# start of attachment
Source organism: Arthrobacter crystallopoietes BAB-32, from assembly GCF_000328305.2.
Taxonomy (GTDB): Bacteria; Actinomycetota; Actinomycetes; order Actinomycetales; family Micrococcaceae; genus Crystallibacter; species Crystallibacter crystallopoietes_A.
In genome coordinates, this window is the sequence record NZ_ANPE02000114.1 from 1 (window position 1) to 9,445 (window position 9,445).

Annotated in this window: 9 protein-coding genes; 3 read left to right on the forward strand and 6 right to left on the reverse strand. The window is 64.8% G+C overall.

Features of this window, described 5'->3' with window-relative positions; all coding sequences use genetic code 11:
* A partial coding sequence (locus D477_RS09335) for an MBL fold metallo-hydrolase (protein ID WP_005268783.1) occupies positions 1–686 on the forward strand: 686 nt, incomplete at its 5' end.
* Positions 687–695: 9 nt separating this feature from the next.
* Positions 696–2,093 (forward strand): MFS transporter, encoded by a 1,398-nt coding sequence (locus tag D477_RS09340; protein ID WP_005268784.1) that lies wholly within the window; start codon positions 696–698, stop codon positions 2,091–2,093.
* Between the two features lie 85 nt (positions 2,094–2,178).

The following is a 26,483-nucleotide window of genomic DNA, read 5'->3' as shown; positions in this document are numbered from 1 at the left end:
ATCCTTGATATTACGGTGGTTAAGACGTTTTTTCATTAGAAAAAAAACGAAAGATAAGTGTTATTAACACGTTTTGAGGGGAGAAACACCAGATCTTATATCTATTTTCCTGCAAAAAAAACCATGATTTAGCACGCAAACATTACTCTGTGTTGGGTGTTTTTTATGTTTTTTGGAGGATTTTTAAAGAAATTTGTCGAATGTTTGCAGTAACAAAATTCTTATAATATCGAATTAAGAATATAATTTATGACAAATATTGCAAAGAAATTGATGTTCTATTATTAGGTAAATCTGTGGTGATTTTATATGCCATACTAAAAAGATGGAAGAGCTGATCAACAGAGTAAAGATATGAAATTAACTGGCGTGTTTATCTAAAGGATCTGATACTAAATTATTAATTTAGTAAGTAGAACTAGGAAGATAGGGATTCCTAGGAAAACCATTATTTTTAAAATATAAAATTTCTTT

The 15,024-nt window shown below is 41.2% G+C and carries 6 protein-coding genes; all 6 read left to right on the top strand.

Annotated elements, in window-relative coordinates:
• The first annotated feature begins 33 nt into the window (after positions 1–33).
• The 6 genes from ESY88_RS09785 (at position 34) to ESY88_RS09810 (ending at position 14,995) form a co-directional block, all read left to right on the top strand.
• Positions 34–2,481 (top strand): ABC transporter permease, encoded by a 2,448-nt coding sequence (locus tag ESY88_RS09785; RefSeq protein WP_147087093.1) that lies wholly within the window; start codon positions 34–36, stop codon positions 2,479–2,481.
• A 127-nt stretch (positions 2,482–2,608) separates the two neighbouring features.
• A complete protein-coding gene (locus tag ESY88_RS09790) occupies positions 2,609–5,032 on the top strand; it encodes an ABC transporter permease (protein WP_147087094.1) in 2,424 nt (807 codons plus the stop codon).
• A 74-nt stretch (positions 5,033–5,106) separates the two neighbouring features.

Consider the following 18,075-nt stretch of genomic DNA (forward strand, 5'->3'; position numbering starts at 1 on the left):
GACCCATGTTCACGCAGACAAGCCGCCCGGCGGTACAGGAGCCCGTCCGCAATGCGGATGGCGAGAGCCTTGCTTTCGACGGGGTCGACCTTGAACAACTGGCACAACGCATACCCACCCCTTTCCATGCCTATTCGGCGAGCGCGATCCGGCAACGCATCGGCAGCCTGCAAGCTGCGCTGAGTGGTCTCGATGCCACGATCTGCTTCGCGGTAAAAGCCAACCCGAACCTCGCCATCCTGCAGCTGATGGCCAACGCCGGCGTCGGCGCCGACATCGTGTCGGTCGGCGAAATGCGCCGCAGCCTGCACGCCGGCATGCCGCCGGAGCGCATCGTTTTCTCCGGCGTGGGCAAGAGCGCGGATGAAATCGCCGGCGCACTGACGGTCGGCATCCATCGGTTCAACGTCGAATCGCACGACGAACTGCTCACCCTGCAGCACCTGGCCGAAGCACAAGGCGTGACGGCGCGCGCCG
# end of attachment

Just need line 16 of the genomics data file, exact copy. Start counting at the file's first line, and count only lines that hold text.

• Positions 34–2,481 (top strand): ABC transporter permease, encoded by a 2,448-nt coding sequence (locus tag ESY88_RS09785; RefSeq protein WP_147087093.1) that lies wholly within the window; start codon positions 34–36, stop codon positions 2,479–2,481.